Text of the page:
# Interactive Real Analysis

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## 2.3. The Principle of Induction

### Examples 2.3.4(a):

Use induction to prove the following statements:
1. The sum of the first n positive integers is n (n+1) / 2.
2. If a, b > 0, then (a + b)n an + bn for any positive integer n.
1. The sum of the first n positive integers is n (n+1) / 2

To use induction, we have to proceed in fours steps.

Property Q(n):
1 + 2 + 3 + ... + n = n (n+1) / 2

Check Q(1):
1 = 1 * 2 / 2, which is true.

Assume Q(n) is true:
Assume that 1 + 2 + 3 + ... + n = n (n+1) / 2.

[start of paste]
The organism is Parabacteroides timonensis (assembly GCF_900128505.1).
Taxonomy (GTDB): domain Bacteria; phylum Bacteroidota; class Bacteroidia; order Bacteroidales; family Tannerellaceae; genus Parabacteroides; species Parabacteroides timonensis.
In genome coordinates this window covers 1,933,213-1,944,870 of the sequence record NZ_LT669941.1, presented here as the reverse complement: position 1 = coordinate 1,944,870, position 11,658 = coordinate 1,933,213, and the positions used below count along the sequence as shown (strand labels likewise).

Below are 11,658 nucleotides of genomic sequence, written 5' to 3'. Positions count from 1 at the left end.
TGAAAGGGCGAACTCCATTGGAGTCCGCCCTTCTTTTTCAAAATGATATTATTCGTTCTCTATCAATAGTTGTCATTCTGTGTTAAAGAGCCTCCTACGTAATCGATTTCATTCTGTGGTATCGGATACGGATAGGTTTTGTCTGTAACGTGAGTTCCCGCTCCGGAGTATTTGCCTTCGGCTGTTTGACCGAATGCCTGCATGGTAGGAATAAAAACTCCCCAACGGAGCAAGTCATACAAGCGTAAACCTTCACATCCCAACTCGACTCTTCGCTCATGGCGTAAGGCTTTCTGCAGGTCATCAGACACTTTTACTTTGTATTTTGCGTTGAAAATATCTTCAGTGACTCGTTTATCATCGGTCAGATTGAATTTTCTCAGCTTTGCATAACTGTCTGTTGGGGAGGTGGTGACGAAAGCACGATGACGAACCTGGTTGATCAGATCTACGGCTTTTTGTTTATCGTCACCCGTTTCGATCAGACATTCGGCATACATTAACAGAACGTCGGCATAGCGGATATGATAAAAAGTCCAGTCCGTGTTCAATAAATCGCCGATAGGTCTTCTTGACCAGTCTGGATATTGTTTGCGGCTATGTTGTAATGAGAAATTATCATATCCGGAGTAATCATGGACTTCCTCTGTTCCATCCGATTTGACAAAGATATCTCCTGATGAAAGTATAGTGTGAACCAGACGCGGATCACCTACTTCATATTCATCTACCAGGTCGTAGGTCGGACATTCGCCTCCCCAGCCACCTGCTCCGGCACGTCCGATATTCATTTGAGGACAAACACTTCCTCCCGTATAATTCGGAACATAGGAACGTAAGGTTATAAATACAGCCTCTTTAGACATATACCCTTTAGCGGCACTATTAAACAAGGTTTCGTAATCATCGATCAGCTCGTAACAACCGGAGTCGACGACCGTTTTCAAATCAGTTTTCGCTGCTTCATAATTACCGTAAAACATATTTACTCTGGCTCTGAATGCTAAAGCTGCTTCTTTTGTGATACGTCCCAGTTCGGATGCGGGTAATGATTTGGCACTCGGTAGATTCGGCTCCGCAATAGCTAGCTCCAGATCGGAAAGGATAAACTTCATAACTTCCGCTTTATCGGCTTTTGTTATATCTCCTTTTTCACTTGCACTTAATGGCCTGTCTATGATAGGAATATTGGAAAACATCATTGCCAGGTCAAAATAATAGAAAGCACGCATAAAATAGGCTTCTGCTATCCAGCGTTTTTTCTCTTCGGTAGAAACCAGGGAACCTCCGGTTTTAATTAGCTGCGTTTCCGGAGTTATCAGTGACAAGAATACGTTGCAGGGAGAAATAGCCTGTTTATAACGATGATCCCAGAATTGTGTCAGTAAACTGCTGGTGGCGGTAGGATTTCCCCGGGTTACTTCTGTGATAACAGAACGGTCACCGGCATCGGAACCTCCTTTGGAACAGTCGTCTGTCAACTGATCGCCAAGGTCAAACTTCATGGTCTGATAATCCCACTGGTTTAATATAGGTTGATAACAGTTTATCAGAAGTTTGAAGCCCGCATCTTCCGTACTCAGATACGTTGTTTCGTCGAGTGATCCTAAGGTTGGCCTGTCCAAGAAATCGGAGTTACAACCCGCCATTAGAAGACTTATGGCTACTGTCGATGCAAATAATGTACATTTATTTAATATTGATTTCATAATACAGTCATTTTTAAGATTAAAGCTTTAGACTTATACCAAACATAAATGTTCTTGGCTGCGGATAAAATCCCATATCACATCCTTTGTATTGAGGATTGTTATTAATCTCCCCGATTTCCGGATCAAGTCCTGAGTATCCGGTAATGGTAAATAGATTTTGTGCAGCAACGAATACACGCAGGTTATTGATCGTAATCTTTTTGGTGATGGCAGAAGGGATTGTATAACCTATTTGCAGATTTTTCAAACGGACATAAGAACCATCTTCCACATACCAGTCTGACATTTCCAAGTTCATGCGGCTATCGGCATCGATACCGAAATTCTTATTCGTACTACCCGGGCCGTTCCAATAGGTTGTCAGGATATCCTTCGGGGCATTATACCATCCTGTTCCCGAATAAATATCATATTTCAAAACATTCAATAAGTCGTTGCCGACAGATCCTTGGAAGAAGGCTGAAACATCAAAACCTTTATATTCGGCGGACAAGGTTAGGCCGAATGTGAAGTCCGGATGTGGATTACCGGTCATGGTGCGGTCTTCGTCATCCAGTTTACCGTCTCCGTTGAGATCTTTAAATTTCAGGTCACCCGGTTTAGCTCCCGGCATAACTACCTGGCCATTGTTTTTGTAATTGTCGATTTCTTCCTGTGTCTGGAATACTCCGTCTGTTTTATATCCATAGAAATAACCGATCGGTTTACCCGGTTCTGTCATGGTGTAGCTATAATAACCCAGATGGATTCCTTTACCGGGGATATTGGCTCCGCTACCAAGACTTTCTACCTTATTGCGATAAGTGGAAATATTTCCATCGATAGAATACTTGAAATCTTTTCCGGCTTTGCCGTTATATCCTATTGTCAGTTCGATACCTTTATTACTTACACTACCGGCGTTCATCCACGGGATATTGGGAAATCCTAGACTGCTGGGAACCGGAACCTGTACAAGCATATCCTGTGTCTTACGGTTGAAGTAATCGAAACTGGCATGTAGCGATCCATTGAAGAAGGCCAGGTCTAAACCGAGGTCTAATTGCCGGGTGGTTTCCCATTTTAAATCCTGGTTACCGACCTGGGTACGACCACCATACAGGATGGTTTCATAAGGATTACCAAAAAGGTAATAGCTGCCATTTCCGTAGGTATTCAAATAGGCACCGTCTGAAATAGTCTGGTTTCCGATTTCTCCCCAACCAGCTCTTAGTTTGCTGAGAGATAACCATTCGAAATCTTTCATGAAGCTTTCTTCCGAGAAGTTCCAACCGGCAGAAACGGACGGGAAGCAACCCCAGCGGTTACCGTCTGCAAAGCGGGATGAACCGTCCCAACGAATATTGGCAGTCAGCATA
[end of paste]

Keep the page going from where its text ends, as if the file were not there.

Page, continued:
Check Q(n+1):
1 + 2 + 3 + ... + n + n + 1 =
= (1 + 2 + 3 + ... + n) + (n + 1) =
= n (n+1) / 2 + (n+1) =
= n (n+1) / 2 + (2n + 2) / 2 =
= (n+1)(n+2) / 2
Hence, Q(n+1) is true under the assumption that Q(n) is true.
But that finishes the induction proof.

2. If a, b > 0, then (a + b)n an + bn for any positive integer n.

Using an induction proof, we have to proceed in four steps:

Property Q(n):
(a + b)n an + bn if a, b > 0

Check Q(1):
(a + b) a + b, which is true.

Assume Q(n) is true:
Assume that (a + b)n an + bn

Check Q(n+1):
(a + b)n + 1 = (a + b)n (a + b) (an + bn) (a + b) =
= an + 1 + an b + a bn + bn + 1 an + 1 + bn + 1
because a, b > 0. Hence, Q(n+1) is true under the assumption that Q(n) is true.
But that finishes the induction proof.
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